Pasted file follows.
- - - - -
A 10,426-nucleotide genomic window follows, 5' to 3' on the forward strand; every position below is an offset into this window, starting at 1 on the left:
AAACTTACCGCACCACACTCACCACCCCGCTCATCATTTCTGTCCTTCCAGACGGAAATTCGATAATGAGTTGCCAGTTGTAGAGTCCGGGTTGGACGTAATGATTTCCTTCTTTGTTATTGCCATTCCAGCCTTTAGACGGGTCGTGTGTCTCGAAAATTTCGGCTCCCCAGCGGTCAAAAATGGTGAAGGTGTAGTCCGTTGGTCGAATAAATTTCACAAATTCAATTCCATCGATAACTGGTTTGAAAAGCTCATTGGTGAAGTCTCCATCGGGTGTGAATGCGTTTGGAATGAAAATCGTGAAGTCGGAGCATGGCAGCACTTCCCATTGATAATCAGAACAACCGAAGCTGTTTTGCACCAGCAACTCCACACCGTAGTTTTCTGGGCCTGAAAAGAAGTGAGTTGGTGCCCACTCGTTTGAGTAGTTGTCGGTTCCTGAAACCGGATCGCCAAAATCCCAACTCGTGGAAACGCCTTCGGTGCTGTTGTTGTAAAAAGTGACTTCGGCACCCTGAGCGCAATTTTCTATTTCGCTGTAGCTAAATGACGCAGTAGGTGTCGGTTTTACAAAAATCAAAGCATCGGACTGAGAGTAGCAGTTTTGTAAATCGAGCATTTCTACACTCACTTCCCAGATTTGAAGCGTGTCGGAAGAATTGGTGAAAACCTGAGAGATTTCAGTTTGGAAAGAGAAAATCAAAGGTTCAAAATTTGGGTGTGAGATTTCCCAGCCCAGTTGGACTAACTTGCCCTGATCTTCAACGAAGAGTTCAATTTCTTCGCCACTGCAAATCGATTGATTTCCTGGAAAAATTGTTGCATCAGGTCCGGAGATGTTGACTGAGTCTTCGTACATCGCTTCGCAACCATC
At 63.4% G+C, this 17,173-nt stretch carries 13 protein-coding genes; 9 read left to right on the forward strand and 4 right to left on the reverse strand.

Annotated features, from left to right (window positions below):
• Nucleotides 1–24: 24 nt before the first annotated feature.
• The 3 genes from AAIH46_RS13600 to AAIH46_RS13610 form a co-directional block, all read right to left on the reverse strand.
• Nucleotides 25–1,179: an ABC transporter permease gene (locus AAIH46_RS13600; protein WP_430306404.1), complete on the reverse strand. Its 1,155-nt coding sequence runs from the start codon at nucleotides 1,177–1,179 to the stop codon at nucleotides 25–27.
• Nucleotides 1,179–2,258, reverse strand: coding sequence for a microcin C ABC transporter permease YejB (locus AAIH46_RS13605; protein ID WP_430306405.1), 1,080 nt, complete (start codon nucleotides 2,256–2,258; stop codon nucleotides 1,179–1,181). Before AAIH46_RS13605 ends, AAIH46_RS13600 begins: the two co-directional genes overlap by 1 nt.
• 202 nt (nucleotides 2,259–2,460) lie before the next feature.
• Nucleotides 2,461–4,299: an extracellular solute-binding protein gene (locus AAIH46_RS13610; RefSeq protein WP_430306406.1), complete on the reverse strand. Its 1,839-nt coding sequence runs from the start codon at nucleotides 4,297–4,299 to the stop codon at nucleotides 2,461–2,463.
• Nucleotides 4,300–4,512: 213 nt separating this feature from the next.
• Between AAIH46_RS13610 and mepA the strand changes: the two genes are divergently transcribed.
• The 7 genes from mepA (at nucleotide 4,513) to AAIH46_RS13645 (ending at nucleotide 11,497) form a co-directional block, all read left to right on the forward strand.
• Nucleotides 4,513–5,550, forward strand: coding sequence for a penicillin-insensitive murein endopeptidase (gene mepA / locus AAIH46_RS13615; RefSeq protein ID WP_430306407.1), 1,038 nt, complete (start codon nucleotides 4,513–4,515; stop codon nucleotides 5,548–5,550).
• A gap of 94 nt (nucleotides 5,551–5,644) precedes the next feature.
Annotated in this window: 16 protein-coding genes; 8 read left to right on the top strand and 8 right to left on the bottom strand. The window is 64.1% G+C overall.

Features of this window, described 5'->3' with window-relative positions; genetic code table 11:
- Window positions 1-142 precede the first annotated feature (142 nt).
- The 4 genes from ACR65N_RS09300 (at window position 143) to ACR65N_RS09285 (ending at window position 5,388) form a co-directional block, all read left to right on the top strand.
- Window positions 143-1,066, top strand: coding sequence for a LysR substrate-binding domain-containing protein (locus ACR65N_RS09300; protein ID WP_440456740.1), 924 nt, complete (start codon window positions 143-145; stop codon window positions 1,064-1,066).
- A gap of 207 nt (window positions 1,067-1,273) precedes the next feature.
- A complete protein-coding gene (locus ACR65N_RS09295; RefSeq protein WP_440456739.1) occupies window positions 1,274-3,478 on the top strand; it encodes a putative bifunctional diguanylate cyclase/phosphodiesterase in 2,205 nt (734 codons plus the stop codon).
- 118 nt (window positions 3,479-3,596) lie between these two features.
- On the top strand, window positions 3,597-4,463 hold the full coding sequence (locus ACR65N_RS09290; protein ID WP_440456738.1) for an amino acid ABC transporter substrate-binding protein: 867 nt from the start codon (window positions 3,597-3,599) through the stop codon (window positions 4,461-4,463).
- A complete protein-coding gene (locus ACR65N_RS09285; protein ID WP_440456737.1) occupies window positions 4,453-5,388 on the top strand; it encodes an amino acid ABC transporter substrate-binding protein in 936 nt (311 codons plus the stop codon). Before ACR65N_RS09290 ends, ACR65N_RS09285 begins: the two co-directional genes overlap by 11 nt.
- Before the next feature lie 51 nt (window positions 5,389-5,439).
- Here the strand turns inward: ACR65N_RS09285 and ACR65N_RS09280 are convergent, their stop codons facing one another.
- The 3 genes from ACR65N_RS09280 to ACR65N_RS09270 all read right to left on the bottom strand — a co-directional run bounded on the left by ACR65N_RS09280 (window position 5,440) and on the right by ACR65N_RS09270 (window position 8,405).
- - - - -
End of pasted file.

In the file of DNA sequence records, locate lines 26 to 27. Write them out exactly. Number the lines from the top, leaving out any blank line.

- Before the next feature lie 51 nt (window positions 5,389-5,439).
- Here the strand turns inward: ACR65N_RS09285 and ACR65N_RS09280 are convergent, their stop codons facing one another.